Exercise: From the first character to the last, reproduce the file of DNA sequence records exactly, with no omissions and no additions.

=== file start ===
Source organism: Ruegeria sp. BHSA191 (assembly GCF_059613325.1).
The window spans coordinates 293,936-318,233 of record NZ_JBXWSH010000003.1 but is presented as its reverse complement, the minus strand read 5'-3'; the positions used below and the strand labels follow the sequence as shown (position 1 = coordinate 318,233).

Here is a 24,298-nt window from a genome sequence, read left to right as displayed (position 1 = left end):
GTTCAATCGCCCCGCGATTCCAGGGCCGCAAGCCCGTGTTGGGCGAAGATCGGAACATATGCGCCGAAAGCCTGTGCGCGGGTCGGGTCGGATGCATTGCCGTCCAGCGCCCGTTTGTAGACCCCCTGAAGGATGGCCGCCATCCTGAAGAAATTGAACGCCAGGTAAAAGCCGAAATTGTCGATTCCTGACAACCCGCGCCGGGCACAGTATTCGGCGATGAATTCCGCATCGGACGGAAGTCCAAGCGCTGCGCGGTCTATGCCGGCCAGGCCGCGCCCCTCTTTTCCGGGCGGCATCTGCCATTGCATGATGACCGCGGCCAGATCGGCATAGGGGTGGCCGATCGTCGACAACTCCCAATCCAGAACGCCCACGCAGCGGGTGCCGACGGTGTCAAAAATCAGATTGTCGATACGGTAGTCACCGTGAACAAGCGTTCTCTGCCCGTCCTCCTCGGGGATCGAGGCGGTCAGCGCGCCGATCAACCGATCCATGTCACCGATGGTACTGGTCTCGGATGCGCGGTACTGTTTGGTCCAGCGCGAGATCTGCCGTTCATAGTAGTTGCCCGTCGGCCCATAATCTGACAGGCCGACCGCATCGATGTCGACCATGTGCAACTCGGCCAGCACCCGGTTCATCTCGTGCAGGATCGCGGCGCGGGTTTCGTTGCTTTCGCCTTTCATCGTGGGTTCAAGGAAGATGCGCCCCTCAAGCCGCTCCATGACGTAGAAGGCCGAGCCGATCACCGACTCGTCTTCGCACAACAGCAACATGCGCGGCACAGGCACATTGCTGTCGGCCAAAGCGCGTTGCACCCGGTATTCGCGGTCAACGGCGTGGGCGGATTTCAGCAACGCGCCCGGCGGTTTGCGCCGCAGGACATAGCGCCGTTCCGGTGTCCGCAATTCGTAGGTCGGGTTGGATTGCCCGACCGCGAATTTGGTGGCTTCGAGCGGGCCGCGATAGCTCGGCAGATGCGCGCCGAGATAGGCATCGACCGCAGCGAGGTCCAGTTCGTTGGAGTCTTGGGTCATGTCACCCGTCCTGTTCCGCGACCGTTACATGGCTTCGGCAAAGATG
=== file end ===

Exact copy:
Source organism: Ruegeria sp. BHSA191 (assembly GCF_059613325.1).
The window spans coordinates 293,936-318,233 of record NZ_JBXWSH010000003.1 but is presented as its reverse complement, the minus strand read 5'-3'; the positions used below and the strand labels follow the sequence as shown (position 1 = coordinate 318,233).

Here is a 24,298-nt window from a genome sequence, read left to right as displayed (position 1 = left end):
GTTCAATCGCCCCGCGATTCCAGGGCCGCAAGCCCGTGTTGGGCGAAGATCGGAACATATGCGCCGAAAGCCTGTGCGCGGGTCGGGTCGGATGCATTGCCGTCCAGCGCCCGTTTGTAGACCCCCTGAAGGATGGCCGCCATCCTGAAGAAATTGAACGCCAGGTAAAAGCCGAAATTGTCGATTCCTGACAACCCGCGCCGGGCACAGTATTCGGCGATGAATTCCGCATCGGACGGAAGTCCAAGCGCTGCGCGGTCTATGCCGGCCAGGCCGCGCCCCTCTTTTCCGGGCGGCATCTGCCATTGCATGATGACCGCGGCCAGATCGGCATAGGGGTGGCCGATCGTCGACAACTCCCAATCCAGAACGCCCACGCAGCGGGTGCCGACGGTGTCAAAAATCAGATTGTCGATACGGTAGTCACCGTGAACAAGCGTTCTCTGCCCGTCCTCCTCGGGGATCGAGGCGGTCAGCGCGCCGATCAACCGATCCATGTCACCGATGGTACTGGTCTCGGATGCGCGGTACTGTTTGGTCCAGCGCGAGATCTGCCGTTCATAGTAGTTGCCCGTCGGCCCATAATCTGACAGGCCGACCGCATCGATGTCGACCATGTGCAACTCGGCCAGCACCCGGTTCATCTCGTGCAGGATCGCGGCGCGGGTTTCGTTGCTTTCGCCTTTCATCGTGGGTTCAAGGAAGATGCGCCCCTCAAGCCGCTCCATGACGTAGAAGGCCGAGCCGATCACCGACTCGTCTTCGCACAACAGCAACATGCGCGGCACAGGCACATTGCTGTCGGCCAAAGCGCGTTGCACCCGGTATTCGCGGTCAACGGCGTGGGCGGATTTCAGCAACGCGCCCGGCGGTTTGCGCCGCAGGACATAGCGCCGTTCCGGTGTCCGCAATTCGTAGGTCGGGTTGGATTGCCCGACCGCGAATTTGGTGGCTTCGAGCGGGCCGCGATAGCTCGGCAGATGCGCGCCGAGATAGGCATCGACCGCAGCGAGGTCCAGTTCGTTGGAGTCTTGGGTCATGTCACCCGTCCTGTTCCGCGACCGTTACATGGCTTCGGCAAAGATG